This illustrates what was so great about CFNY back in the day. That would never have happened at any other station. I don't think there will ever be another CFNY, which is a real shame. It was the soundtrack to my youth and I remember it with great fondness.

weasie - March, 2013

I grew up in a small farming community across the lake in NY. Somehow in the early 80s I ran across CFNY. That and some college station in Buffalo were the only listenable things on the dial. Living in the sticks, CFNY opened a whole other world to me. The music revolution was underway, and I had a pipeline into it. My lifelong love of indie/alternative music was cultivated by these folks. Boy do I thank them!

I left the area in the late 80s. What a heartbreak it was to come home sometime later and find my cfny was long gone dead. Still sporting my cfny summer of 84 pin.

Tom W - March, 2013

Hello listeners to the OLD CFNY, I too miss the great music and personality that no one can deny had an indelible mark on your very soul!

I have downloaded and made several UTorrents of custom made music compilations with equally unique titles. I'd like very much to create a tribute of music related and sometimes unrelated to 'The Spirit Of Radio' and the loyal listener(s). I am extending my hand of friendship and fanship to everyone to enjoy the following UTorrents:

Angels And Souls, A.B.C.(G.I.D.S.)T, Ballyhoo - The Best Of Echo & The Bunnymen, The Best of U2 (1980-1984- everything is shit), Chilliwack - Segue(Seven Bonus Tracks), D.O.M. 20, Great Songs From 1979-81, Disc 1 & 2, Here Comes The Hustler(NIce 'N' Sleazy){Religion}, Irresistable Trax, Nothing Of Interest Hear(Few Belong Together)!, Plenty Of Gems & Untold Tales Volume 1 & 2, 2 Discs, Reggae's Peace Talk, Teendrop GabrielUbu, Test Pattern 18, The Gulden Age Of Misery, Triumph Classics(5 Bonus Tracks), Twenty - Five Great Punk Songs, Well Duck(more to be added soon)

I will never forget listening to Saga's 'It's Time' and the freedom that music gave me to dream beyond the static of conformity, insanity and stupidity... to see hope!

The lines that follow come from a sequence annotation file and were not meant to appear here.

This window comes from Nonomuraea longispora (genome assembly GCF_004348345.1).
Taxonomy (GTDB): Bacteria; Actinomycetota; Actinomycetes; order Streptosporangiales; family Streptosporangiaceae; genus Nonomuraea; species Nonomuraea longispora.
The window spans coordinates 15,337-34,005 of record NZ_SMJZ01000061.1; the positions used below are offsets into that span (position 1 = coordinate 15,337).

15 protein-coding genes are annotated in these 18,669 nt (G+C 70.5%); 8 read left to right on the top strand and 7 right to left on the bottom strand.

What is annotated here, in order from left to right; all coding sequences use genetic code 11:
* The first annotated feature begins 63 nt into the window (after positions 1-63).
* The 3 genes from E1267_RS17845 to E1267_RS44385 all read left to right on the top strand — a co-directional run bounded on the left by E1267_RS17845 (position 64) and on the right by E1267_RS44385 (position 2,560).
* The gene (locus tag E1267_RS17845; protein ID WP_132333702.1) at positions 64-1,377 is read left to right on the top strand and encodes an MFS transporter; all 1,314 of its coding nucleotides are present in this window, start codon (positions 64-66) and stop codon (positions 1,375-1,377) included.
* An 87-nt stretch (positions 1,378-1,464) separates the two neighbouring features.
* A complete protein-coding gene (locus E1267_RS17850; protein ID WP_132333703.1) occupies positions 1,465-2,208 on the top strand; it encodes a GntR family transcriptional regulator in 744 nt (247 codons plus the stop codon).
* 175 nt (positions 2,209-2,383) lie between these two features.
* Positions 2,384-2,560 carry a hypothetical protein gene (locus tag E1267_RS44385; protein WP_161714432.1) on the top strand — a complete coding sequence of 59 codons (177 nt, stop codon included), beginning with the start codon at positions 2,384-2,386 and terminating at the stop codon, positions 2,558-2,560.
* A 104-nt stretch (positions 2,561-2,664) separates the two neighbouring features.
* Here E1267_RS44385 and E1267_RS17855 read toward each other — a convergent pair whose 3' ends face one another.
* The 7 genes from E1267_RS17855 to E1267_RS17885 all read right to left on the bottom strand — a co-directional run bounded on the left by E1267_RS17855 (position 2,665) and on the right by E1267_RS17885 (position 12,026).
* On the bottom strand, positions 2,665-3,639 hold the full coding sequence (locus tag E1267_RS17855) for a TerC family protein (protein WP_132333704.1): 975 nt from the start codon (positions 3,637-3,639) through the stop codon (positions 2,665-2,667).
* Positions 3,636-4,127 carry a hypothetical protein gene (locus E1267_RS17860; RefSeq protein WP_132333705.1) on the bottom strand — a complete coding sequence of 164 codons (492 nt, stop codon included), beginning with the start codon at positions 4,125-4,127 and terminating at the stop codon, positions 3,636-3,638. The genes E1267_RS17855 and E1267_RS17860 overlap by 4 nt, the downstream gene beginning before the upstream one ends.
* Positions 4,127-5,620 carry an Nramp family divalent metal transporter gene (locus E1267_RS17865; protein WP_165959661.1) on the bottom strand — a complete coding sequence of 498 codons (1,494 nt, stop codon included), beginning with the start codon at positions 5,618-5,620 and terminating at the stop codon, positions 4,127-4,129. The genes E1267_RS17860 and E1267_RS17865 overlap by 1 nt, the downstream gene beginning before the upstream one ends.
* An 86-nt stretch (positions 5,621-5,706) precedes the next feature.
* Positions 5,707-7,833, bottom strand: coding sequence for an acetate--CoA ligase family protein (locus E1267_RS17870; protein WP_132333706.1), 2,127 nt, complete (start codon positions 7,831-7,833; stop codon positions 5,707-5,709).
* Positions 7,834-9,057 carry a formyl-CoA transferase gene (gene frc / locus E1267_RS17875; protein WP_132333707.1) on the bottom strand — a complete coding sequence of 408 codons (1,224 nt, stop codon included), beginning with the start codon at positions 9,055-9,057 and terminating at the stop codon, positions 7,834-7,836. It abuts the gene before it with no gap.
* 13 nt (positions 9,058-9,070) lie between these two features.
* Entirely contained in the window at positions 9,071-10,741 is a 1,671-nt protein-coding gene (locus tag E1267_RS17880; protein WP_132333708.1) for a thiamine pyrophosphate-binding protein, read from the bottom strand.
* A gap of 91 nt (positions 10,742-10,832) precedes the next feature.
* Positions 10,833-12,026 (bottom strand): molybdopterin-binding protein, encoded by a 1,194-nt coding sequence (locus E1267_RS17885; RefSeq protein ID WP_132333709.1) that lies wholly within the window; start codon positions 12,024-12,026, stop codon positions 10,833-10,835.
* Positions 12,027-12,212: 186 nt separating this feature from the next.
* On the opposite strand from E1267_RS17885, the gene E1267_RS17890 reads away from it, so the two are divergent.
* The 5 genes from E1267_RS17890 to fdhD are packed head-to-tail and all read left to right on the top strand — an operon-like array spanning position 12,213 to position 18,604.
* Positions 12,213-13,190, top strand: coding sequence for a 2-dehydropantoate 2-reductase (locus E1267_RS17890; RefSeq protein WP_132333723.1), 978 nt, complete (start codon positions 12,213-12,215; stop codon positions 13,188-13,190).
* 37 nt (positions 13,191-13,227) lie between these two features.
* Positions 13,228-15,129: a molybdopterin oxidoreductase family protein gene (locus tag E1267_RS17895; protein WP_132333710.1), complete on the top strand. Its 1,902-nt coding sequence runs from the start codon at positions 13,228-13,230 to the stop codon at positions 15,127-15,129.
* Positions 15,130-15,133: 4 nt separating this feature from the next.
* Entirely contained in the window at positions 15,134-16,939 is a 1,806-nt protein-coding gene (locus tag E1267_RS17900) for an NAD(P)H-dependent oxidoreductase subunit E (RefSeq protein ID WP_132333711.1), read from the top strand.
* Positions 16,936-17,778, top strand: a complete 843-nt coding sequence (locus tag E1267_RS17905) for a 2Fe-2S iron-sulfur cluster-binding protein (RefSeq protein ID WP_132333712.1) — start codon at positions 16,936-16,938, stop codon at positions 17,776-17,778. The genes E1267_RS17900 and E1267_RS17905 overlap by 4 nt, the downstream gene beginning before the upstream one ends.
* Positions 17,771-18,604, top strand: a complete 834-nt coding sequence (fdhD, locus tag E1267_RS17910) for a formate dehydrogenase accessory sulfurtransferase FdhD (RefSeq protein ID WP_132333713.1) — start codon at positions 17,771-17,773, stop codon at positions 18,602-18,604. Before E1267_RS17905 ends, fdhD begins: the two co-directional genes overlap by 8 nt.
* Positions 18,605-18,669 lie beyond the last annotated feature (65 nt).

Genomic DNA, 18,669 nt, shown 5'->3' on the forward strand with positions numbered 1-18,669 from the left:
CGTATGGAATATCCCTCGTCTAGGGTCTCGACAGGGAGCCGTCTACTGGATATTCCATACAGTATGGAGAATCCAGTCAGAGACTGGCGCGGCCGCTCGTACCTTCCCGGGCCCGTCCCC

Steve S - February, 2013

I was working at a factory in Brampton in the early 80's, listening to either Chum-FM or Q107 when one of my co-workers suggested I try CFNY. I was hooked immediately. Nobody else was playing the great music that they were. I discovered fantastic groups like The Cure, Depeche Mode, The Smiths, not to mention great Canadian groups like Martha And The Muffins, Rough Trade and The Spoons. None of the other stations were playing these groups because they weren't considered TOP 40 radio. One Of the things I remember most about CFNY was that in the early 80's they had a policy of not playing the same song twice in a day. If you did hear a song twice and called in to the station you would win $102. If you wanted to hear some great new group or song first, you listened to 102.1 because you knew they'd play it long before any other station would. I remember listening to Chum-FM one day when the DJ introduced a brand new song from the group Boys Don't Cry "I Wanna Be A Cowboy". New to them maybe, but I'd been listening to the same song for over 6 months on CFNY. I was with 102.1 during the mid 80's when there was a format change and they started playing Top 40 songs from groups like Madonna. Fortunately that change didn't last and they went back to playing alternative rock. It's 30 years later and CFNY 102.1 The Edge is still the only radio station I listen to. Long live "The Spirit Of Radio".